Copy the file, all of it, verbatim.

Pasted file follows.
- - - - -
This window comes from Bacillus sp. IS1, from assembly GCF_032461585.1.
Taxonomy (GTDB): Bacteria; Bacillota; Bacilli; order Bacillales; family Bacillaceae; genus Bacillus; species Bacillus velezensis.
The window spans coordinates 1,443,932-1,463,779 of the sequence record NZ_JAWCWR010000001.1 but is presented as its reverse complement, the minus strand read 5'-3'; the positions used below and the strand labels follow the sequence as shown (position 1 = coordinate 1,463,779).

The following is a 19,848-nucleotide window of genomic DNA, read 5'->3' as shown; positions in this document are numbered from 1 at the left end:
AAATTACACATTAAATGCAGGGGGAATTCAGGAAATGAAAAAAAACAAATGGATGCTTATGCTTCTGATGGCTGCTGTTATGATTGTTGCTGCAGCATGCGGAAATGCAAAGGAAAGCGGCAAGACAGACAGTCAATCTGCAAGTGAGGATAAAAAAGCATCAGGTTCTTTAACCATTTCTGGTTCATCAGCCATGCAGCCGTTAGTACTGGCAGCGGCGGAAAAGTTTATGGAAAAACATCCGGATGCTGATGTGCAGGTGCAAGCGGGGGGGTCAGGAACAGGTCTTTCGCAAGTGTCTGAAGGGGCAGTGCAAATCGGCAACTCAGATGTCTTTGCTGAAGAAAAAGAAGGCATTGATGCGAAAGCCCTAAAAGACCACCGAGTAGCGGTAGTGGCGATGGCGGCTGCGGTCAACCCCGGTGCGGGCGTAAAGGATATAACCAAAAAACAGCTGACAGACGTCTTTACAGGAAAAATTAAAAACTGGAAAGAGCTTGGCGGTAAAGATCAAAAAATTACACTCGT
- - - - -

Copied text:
This window comes from Bacillus sp. IS1, from assembly GCF_032461585.1.
Taxonomy (GTDB): Bacteria; Bacillota; Bacilli; order Bacillales; family Bacillaceae; genus Bacillus; species Bacillus velezensis.
The window spans coordinates 1,443,932-1,463,779 of the sequence record NZ_JAWCWR010000001.1 but is presented as its reverse complement, the minus strand read 5'-3'; the positions used below and the strand labels follow the sequence as shown (position 1 = coordinate 1,463,779).

The following is a 19,848-nucleotide window of genomic DNA, read 5'->3' as shown; positions in this document are numbered from 1 at the left end:
AAATTACACATTAAATGCAGGGGGAATTCAGGAAATGAAAAAAAACAAATGGATGCTTATGCTTCTGATGGCTGCTGTTATGATTGTTGCTGCAGCATGCGGAAATGCAAAGGAAAGCGGCAAGACAGACAGTCAATCTGCAAGTGAGGATAAAAAAGCATCAGGTTCTTTAACCATTTCTGGTTCATCAGCCATGCAGCCGTTAGTACTGGCAGCGGCGGAAAAGTTTATGGAAAAACATCCGGATGCTGATGTGCAGGTGCAAGCGGGGGGGTCAGGAACAGGTCTTTCGCAAGTGTCTGAAGGGGCAGTGCAAATCGGCAACTCAGATGTCTTTGCTGAAGAAAAAGAAGGCATTGATGCGAAAGCCCTAAAAGACCACCGAGTAGCGGTAGTGGCGATGGCGGCTGCGGTCAACCCCGGTGCGGGCGTAAAGGATATAACCAAAAAACAGCTGACAGACGTCTTTACAGGAAAAATTAAAAACTGGAAAGAGCTTGGCGGTAAAGATCAAAAAATTACACTCGT